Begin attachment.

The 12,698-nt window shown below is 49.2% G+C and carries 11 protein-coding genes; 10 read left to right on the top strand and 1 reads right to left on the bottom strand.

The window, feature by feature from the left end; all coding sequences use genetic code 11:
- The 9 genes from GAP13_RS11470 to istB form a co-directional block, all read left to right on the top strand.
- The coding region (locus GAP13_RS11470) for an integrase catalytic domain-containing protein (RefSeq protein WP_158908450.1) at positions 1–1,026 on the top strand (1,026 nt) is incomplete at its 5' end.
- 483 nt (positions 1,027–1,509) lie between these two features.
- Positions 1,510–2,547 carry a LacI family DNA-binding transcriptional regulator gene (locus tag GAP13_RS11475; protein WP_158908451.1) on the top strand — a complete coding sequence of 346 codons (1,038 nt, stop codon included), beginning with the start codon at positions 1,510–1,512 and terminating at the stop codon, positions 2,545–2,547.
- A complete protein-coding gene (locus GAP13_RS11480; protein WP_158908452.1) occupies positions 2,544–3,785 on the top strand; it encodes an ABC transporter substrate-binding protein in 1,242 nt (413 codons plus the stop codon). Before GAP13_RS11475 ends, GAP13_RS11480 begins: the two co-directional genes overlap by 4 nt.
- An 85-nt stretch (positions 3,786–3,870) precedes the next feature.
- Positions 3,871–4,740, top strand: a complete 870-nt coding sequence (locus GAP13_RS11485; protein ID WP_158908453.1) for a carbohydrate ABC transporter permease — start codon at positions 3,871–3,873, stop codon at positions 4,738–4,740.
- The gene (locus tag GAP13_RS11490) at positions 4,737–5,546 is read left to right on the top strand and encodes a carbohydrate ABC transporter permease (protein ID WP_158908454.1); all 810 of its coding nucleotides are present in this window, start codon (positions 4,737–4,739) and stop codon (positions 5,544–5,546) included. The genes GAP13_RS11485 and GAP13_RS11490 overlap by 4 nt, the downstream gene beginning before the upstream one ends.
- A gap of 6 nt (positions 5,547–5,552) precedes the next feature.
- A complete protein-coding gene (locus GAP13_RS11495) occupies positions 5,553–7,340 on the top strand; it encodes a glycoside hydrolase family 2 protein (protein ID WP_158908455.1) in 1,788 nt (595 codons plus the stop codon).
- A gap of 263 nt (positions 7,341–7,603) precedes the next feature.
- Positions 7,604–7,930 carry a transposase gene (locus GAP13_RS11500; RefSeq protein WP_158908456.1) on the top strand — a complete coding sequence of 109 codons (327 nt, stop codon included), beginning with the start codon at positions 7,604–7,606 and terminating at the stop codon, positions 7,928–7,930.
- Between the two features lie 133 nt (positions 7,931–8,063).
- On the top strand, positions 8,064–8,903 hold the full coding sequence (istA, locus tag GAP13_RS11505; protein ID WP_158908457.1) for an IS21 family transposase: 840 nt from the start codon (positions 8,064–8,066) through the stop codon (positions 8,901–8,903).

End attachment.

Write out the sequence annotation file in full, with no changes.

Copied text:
The 12,698-nt window shown below is 49.2% G+C and carries 11 protein-coding genes; 10 read left to right on the top strand and 1 reads right to left on the bottom strand.

The window, feature by feature from the left end; all coding sequences use genetic code 11:
- The 9 genes from GAP13_RS11470 to istB form a co-directional block, all read left to right on the top strand.
- The coding region (locus GAP13_RS11470) for an integrase catalytic domain-containing protein (RefSeq protein WP_158908450.1) at positions 1–1,026 on the top strand (1,026 nt) is incomplete at its 5' end.
- 483 nt (positions 1,027–1,509) lie between these two features.
- Positions 1,510–2,547 carry a LacI family DNA-binding transcriptional regulator gene (locus tag GAP13_RS11475; protein WP_158908451.1) on the top strand — a complete coding sequence of 346 codons (1,038 nt, stop codon included), beginning with the start codon at positions 1,510–1,512 and terminating at the stop codon, positions 2,545–2,547.
- A complete protein-coding gene (locus GAP13_RS11480; protein WP_158908452.1) occupies positions 2,544–3,785 on the top strand; it encodes an ABC transporter substrate-binding protein in 1,242 nt (413 codons plus the stop codon). Before GAP13_RS11475 ends, GAP13_RS11480 begins: the two co-directional genes overlap by 4 nt.
- An 85-nt stretch (positions 3,786–3,870) precedes the next feature.
- Positions 3,871–4,740, top strand: a complete 870-nt coding sequence (locus GAP13_RS11485; protein ID WP_158908453.1) for a carbohydrate ABC transporter permease — start codon at positions 3,871–3,873, stop codon at positions 4,738–4,740.
- The gene (locus tag GAP13_RS11490) at positions 4,737–5,546 is read left to right on the top strand and encodes a carbohydrate ABC transporter permease (protein ID WP_158908454.1); all 810 of its coding nucleotides are present in this window, start codon (positions 4,737–4,739) and stop codon (positions 5,544–5,546) included. The genes GAP13_RS11485 and GAP13_RS11490 overlap by 4 nt, the downstream gene beginning before the upstream one ends.
- A gap of 6 nt (positions 5,547–5,552) precedes the next feature.
- A complete protein-coding gene (locus GAP13_RS11495) occupies positions 5,553–7,340 on the top strand; it encodes a glycoside hydrolase family 2 protein (protein ID WP_158908455.1) in 1,788 nt (595 codons plus the stop codon).
- A gap of 263 nt (positions 7,341–7,603) precedes the next feature.
- Positions 7,604–7,930 carry a transposase gene (locus GAP13_RS11500; RefSeq protein WP_158908456.1) on the top strand — a complete coding sequence of 109 codons (327 nt, stop codon included), beginning with the start codon at positions 7,604–7,606 and terminating at the stop codon, positions 7,928–7,930.
- Between the two features lie 133 nt (positions 7,931–8,063).
- On the top strand, positions 8,064–8,903 hold the full coding sequence (istA, locus tag GAP13_RS11505; protein ID WP_158908457.1) for an IS21 family transposase: 840 nt from the start codon (positions 8,064–8,066) through the stop codon (positions 8,901–8,903).